Down to the wire on directive changes
01 July 2016
The transition between the old ATEX Directive 94/9/EC and the new ATEX Directive 2014/34/EU did not go as expected. All the UK bodies involved in ATEX had understood that notification to the new directive would occur in time to issue certificates to the new directive on its first day of applicability: April 20.
As time passed, it became clear that some other countries (notably France and Germany) had their Notified Bodies for the new directive listed on the European Commission’s NANDO Database significantly before April 20, but that there were no notifications from the UK.
Assuming that the UK was working down to the wire - as is often the case - panic did not set in until the morning of April 20, when it became apparent that no UK Bodies were yet notified and that, therefore, no ATEX Certificates could be issued in the UK.
The UK Department for Business, Innovation and Skills (BIS) then confirmed that, despite all potential Notified Bodies having cleared the technical hurdles significantly before the deadline, the necessary paperwork had not gone to the Commission to start the notification process.
However, we were now within the two week “Challenge Period” during which other national governments could object (with cause) to particular bodies being notified. On the assumption that there would be no challenges (as eventually proved to be the case), we could assume notification would follow in early May. This date also went by the wayside, and BIS finally confirmed that the end of the challenge period would be on May 27.
At SGS Baseefa, we received our confirmation of appointment as a Notified Body for 2014/34/EU at 6 o’clock on the morning of Saturday, May 28, so full marks to BIS for ensuring that there was minimum delay at the conclusion of the process. I assume that all other UK bodies received their notifications at similar times as, when I checked the NANDO database on the following Monday, all were present and correct.
The week from May 30 to June 3 was, therefore, rather busy, as all the documents, even though prepared earlier in anticipation, needed to be dated and finalised, in order to get them to customers as soon as possible.
Effectively, the ATEX Certification business was shut down in the UK for the 40 days from April 20 until May 30, purely as a result of an administrative delay, which was totally outside the control of all the now appointed Notified Bodies. It is small consolation that some other countries have had similar, if not longer delays, in the notification process. However, the UK is now back in business and certificates are flying out of the door.
Access to the NANDO database for ATEX and an explanation of NANDO is available on the European Commission’s web site: http://ec.europa.eu/growth/sectors/mechanical-engineering/atex/index_en.htm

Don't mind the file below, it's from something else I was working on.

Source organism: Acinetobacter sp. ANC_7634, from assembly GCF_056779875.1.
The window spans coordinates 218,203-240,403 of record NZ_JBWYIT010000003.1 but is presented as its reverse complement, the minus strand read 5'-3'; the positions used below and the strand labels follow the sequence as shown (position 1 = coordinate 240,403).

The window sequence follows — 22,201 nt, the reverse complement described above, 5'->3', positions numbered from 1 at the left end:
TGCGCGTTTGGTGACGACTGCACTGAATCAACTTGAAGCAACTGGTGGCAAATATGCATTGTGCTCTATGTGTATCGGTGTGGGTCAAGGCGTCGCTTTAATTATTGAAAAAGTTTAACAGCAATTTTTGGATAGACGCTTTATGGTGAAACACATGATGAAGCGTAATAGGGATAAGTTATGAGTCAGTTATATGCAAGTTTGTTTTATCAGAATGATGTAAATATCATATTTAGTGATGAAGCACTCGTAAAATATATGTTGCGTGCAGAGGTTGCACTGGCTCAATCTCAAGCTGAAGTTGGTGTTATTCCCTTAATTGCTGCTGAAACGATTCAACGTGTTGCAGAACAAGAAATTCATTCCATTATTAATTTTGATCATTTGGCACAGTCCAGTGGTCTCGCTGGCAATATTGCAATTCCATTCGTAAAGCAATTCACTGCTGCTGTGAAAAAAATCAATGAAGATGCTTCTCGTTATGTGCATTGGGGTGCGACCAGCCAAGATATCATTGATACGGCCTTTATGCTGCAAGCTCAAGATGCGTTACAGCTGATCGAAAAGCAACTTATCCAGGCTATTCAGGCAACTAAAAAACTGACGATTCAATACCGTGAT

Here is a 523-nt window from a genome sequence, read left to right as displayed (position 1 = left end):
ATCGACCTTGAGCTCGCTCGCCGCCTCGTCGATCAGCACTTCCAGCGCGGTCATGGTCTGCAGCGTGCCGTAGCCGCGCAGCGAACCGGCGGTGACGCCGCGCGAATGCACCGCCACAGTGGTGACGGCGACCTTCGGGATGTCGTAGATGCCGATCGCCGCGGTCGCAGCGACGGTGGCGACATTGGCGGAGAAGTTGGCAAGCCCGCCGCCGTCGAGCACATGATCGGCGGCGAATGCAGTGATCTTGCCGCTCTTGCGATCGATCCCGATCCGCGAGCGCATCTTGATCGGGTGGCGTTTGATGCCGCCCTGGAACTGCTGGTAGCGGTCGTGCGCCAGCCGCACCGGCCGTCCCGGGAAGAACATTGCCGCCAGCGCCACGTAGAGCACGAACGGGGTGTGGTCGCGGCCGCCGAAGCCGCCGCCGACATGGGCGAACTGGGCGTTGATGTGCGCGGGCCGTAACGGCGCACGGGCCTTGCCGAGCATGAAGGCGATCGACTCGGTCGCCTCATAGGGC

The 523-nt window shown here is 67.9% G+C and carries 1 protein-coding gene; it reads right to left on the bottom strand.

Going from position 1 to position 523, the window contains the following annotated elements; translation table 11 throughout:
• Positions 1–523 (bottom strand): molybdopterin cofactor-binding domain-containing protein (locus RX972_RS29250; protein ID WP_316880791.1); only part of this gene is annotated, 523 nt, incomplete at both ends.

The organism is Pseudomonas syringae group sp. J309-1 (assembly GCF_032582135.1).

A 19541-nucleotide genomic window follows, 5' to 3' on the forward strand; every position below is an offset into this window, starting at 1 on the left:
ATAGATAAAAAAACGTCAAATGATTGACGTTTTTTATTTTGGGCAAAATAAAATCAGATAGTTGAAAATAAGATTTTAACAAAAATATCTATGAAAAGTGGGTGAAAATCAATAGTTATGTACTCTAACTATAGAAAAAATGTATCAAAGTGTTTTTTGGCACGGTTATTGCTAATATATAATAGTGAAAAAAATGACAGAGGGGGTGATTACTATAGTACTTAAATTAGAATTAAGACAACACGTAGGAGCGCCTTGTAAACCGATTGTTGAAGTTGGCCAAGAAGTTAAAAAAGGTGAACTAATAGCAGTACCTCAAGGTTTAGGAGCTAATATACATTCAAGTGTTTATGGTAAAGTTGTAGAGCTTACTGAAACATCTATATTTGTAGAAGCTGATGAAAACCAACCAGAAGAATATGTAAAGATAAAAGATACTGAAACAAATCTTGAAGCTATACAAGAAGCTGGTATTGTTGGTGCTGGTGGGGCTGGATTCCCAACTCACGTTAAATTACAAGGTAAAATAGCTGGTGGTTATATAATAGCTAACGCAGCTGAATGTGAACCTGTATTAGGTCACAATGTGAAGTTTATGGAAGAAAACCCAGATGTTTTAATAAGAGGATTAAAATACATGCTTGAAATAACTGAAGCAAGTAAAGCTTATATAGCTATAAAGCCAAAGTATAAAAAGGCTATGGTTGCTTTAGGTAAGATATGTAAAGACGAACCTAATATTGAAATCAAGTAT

Developments at IECEx
As part of the May series of meetings of IECEx, I chaired the first meeting of the new Service Facility Certification Committee. The new committee responds directly to the IECEx Management Committee and is responsible overseeing the operation of both the established “Repair Workshop” certification scheme (related to IEC 60079-19), and the developing certification schemes related to the other “user” standards (IEC 60079-10, -14 and -17).
At this particular meeting, we concentrated on aspects related to inspection and maintenance, basically related to Part 17 of the standard, but also bringing in the inspection aspects of Part 14.
It had been a decision of the IEC standards committees to separate out the inspection requirements for new installations (now in Part 14) from the general inspection activity controlled by Part 17. However, as the skills required for both activities are very much the same, we decided to re-combine the aspects when it came to the certification of contractors offering services in these areas.
It is true that there are critical differences in the activities, but it would be unusual for a company to offer one and not the other. We await confirmation from the IECEx Management Committee at its meeting in September in South Africa that it is happy for us to adopt this different approach.
Although the detailed inspection of a new installation is probably more thorough than any inspection of an existing installation, the required knowledge base to do the inspection is likely to be smaller. Inspection of existing installations requires a knowledge of all the installation standards and equipment standards that have been applicable since the installation was first commissioned.
In the UK, this can mean a need to understand the critical differences between BS 229, BS 4683-2, EN 50018 and IEC 60079-1 flameproof equipment, as well as the developing installation standards over the same period.
It is, of course, a tribute to the robustness of the BS 229 equipment that so much of it is still in use over 45 years since the standard was superseded, but the inspection requirements are radically different in detail, if not in principle.
About the author
SGS Baseefa Technical Manager Ron Sinclair MBE is chairman of BSI Committee EXL/31, responsible for the UK input to both European and International standards for Electrical Equipment for use in potentially explosive atmospheres. He is chairman of Cenelec TC31, represents electrical standardisation interests on the European Commission’s ATEX Standing Committee and chairs the IECEx Service Facility Certification Committee.